Hollywood is a place that can be driven mad by star-studded gossip, where the talk of the town is rarely private and where people are accustomed to their secrets not staying secret for very long. Yet, this state of play hasn’t made it any easier for the victims of last month's cyberattack against Sony, carried out by shadowy assailants calling themselves the Guardians of Peace.
As the public knows by now, it seems as though the attackers spared nothing in their initial leak of 27 gigabytes worth of data. They released the type of information that seems to be exposed after seemingly every corporate hack, from the personal information of employees to the company’s classified assets, which in this case even included the script for an upcoming James Bond film.
But that wasn’t all.
They also exposed the kind of information unique to an entertainment giant like Sony – the lurid Hollywood gossip, revelations of celebrity aliases and even off-the-record studio executives’ opinions about some of today's box office smashes.
Sony’s Imperfect Network Security History
So how could this have happened? Although the finger-pointing has been ongoing since the attackers revealed themselves to Sony employees at the end of November, what's clear is that the malware used by the Guardians of Peace was undetectable by antivirus software, and, as is often the case with attacks as broad as these, human error within Sony– passwords that were both easy to crack and stored in a file directory marked “passwords” – may also have been a factor.
Unfortunately, these aren't new criticisms of the company.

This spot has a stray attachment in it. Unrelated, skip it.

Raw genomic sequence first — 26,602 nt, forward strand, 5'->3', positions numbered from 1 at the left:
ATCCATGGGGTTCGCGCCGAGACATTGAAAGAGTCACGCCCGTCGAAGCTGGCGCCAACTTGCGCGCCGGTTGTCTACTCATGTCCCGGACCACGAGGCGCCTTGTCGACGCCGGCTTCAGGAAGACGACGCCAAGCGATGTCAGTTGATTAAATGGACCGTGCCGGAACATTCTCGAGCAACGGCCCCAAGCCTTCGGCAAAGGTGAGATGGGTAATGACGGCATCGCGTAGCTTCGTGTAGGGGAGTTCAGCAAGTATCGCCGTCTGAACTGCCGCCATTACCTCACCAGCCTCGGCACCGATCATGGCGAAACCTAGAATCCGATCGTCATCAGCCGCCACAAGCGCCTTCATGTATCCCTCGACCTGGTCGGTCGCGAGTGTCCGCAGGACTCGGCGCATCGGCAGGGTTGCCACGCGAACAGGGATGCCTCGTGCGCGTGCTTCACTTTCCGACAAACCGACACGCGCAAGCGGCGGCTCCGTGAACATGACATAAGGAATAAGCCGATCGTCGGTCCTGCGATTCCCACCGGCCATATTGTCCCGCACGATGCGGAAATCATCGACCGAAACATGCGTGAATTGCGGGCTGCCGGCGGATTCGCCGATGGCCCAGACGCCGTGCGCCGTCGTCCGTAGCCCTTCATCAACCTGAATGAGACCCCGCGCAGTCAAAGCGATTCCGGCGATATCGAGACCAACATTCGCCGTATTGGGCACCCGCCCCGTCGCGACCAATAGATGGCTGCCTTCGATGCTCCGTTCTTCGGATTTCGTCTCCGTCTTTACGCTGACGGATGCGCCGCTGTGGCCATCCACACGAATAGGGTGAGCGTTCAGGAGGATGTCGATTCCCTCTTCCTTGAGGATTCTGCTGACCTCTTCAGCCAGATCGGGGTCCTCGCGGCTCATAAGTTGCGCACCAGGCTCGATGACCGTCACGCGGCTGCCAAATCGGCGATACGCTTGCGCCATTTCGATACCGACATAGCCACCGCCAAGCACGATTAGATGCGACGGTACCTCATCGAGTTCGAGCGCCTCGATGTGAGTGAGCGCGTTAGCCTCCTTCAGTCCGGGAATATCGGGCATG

Sony's network security defenses, from poor access control to weak passwords, were so lacking in 2007 that an auditor told the company’s executive director of information security, "If you were a bank, you'd be out of business." Then there was the 2011 hack of Sony's Playstation network – an attack that was preceded two weeks earlier by the company laying off two employeeswho were responsible for network security.
In retrospect, it's easy to construct a seven-year trail of breadcrumbs back to Sony being hacked, and to allege that executives should have known they needed to do more to shield the company from attack. But, as it was suggested by the FBI's Joseph Demarest, assistant director of the agency's cyber division, the high sophistication of the attack proved to be just as much a factor as how porous the company's network security may have been.
He said, "The malware that was used would have slipped or probably gotten past 90 percent of [Internet] defenses that are out there today in private industry and [likely] challenged even state government."
Preventing the Next Great Hack
The massive Sony breach has shown, yet again, just how expeditious and ruthlessly efficient attackers today are. One minute, the network security fortress of a company like Sony is seemingly secure, and the next, documents and correspondence that were intended to be private are splashed across every news outlet. It should be more than enough to give network administrators significant pause, and make them wonder, "If it can happen to Sony, why couldn't it happen to me?"
Fortunately for network administrators, there is no shortage of steps they can take to prevent attackers from breaching their walls, and there are just as many ways to limit the damage in a worst-case scenario where hackers are able to make it inside.
We're talking about a defense-in-depth approach– a multi-layered, redundant strategy that seamlessly weaves together overlapping network security products, like strong VPNs and firewalls, with proven processes, like employee training and encryption protocol, to help network administrators defend against a range of threats looming right on their doorsteps. Additionally, if hackers do get in, layering security technologies can help mitigate the range and damage caused by the attack, making it more difficult for attackers to actually escape with sensitive information.
It's impossible for network administrators to know for sure they have the upper hand against attackers who seek to do them harm – their methods evolve too rapidly. But with a defense-in-depth strategy, network administrators at least know they have fail-safes in place should they become the next target.
This was cross-posted from the VPN HAUS blog.